Undungeon, a review of an improvable indie action role-playing game

Here’s our review of Undungeon, an indie action role-playing game that deserved a little more refinement

Laughing Machines, after a successful Kickstarter campaign, has finally released Undungeon, an action role-playing game that some may have already had a taste of with the “Arena” version (now no longer available on Steam).

So here’s our review of Undungeon, an ARPG with good ideas, but a few too many edges.

End of the multiverse

The Undungeon

The multiverse is no longer big news, but this is not of great concern to Laughing Machines. In fact, the Undungeon is not one world, but seven worlds that – due to a cataclysm known as Shift – have collapsed against each other. The whole universe is in disarray and we are the Void, or rather a part of it, one of its creations, a Herald who must bring the End to give a new Beginning.

What’s left is a wasteland, a sort of low-fi western-influenced world where desert bandits, giant scorpions and absurd creatures barely survive, awaiting our arrival. What you’ll immediately notice in Undungeon, should you decide to slip into its narrative universe (universes?), is that the team has taken the role-playing game direction seriously. From the very first moment a wide world is presented, with place names, characters, divine beings, immortals and above all with rules according to which everything works.

We must give credit to Laughing Machines to have taken care of the details, creating a world based on solid rules, although not very clear at first glance. It is in fact quickly overwhelmed by dialogues that tell us about cores, worlds, dimensional planes, veils that separate them and so on. What matters, however, is that we are there to stabilize the world and then accumulate mass to create a new one, maybe even helping some mortal in need who has lost his favorite pet.

Undungeon is a verbose game, get ready, that hides multiple optional dialogues, which obviously give access to new information about the world, but also about fundamental skills to maximize your gameplay. Although from the gameplay it might first look like a pure action dungeon crawler, Undungeon focuses mainly on the narrative, which turns out to be interesting (without revolutions) if you decide to take your time.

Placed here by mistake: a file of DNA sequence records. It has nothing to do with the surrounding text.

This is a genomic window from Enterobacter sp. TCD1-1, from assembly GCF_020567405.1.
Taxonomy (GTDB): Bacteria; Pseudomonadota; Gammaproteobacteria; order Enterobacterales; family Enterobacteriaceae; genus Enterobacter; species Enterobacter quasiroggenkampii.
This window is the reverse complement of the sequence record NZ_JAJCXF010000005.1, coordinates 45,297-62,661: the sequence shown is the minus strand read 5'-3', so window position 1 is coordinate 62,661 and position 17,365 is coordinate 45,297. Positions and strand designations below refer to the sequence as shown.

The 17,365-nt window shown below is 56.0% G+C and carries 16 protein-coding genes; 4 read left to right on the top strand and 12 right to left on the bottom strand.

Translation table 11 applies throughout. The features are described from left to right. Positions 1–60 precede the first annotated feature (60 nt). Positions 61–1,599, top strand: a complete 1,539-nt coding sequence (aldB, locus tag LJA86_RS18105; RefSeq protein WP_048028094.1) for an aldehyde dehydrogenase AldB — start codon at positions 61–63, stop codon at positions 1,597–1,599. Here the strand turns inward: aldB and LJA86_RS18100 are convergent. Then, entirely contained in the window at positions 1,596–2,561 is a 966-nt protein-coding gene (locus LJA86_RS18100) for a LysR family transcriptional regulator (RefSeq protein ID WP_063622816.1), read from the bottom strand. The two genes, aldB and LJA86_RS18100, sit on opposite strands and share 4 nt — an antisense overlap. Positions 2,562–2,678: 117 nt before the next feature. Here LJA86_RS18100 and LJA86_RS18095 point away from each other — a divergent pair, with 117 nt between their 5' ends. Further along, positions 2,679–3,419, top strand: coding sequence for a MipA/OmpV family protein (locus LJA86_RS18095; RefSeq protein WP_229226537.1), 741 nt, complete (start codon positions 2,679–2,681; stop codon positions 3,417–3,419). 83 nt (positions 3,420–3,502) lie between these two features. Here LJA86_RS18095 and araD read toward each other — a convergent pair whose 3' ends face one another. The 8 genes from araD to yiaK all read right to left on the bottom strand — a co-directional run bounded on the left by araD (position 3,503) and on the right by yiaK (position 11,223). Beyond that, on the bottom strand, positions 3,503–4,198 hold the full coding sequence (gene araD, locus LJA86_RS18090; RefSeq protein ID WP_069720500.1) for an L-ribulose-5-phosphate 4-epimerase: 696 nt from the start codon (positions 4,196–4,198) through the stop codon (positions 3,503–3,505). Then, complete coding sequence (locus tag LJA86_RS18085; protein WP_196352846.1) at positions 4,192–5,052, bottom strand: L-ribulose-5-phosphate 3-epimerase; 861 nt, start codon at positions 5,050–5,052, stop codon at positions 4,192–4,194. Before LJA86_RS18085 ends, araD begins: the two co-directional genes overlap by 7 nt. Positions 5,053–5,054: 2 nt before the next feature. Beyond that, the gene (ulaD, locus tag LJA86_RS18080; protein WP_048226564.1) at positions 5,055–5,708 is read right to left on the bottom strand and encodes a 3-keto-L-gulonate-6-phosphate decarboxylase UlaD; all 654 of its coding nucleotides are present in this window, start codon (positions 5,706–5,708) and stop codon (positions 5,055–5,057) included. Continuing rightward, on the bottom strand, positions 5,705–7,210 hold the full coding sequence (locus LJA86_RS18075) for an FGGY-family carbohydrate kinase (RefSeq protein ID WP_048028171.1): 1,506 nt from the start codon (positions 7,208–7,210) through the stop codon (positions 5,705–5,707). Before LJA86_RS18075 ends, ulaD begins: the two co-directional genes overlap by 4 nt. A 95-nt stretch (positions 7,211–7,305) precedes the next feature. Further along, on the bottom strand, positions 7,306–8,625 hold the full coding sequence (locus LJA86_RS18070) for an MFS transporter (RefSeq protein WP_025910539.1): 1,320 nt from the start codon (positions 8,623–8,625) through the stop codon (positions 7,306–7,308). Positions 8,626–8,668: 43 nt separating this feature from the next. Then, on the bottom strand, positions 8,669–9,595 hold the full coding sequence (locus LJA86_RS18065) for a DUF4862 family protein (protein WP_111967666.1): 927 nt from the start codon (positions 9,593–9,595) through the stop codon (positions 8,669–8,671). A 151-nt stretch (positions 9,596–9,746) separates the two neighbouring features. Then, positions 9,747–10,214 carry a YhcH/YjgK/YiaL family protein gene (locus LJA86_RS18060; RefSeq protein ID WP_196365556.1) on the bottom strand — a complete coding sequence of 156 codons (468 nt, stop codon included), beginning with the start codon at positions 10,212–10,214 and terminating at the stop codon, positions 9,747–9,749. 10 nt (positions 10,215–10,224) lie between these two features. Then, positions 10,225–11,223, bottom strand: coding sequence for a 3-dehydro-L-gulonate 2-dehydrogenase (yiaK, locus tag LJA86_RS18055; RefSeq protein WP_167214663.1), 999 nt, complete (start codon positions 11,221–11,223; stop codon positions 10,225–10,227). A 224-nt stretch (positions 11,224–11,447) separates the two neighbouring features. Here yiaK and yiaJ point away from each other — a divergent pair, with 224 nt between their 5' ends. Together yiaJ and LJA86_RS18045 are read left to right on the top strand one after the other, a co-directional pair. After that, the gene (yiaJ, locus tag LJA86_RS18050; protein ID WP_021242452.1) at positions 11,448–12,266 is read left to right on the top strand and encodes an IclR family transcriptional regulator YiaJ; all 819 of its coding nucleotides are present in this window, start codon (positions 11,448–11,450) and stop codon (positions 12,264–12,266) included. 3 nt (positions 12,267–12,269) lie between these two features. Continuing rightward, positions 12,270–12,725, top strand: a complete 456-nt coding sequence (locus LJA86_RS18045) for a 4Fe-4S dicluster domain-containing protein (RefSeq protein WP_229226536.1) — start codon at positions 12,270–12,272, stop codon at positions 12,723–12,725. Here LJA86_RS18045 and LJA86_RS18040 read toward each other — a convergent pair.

Exploration and enhancement

Undungeon dungeons are never very structured

Of course, you don’t spend all your time talking to NPCs. Our character must regularly launch himself inside dungeons that – unfortunately – quickly become repetitive. These are mostly small and unintimidating arenas, with a few hidden prize chests at times, but there’s little exploratory about Undungeon’s approach: once in an arena, you must first rip apart enemies.

The combat system is structured but basically classic. We’ll be able to attack hand-to-hand, activate special abilities (basic, a shield that parries a single blow and an explosive time mine), dodge (with even extra special effects with the right equipment) and use a number of items, such as throwing weapons, grenades and cures.

The menu of Undungeon organs

Within a couple of hours you’ll be flooded with items of various types, capable of healing or causing negative effects such as bleeding, poisoning, burning and more. These are many details of gameplay, which add up to the fact that depending on the type of damage that we will use to eliminate enemies will also change the type of rewards obtained, from the essence (basically experience points, but can be spent to perform multiple actions in the game) to crafting materials. The latter – of many different types – are then essential to create organs (literally hearts, stomachs and so on) with which to equip our character.

The organs activate various bonuses to the statistics, even very serious ones, but they are always in danger. When you die, in fact, instead of going KO you lose one of the organs permanently, which must then be recreated. The latter is not a trivial task as the expense in terms of materials is considerable, unless you are committed to farming and purchases from the merchants scattered around the game world. The vendors, however, trade through barter and – consequently – it is always essential to go into the dungeons and collect all the items possible, even spending time to break vegetation and objects, one by one. Undungeon therefore overwhelms us with items, statistics, effects, menus to check for upgrades and bonuses: everything happens very quickly and it may take a moment to get into the best perspective.


The Undugeon overmap

The main problem, however, is the combat system. Our character, to be a Herald of the Void, an immortal being awaited by generations of survivors of a multidimensional reality, is quite fragile, especially when it begins to lose its organs and weapons (even these are damaged and become unusable, also will not learn to repair them before a few hours of play).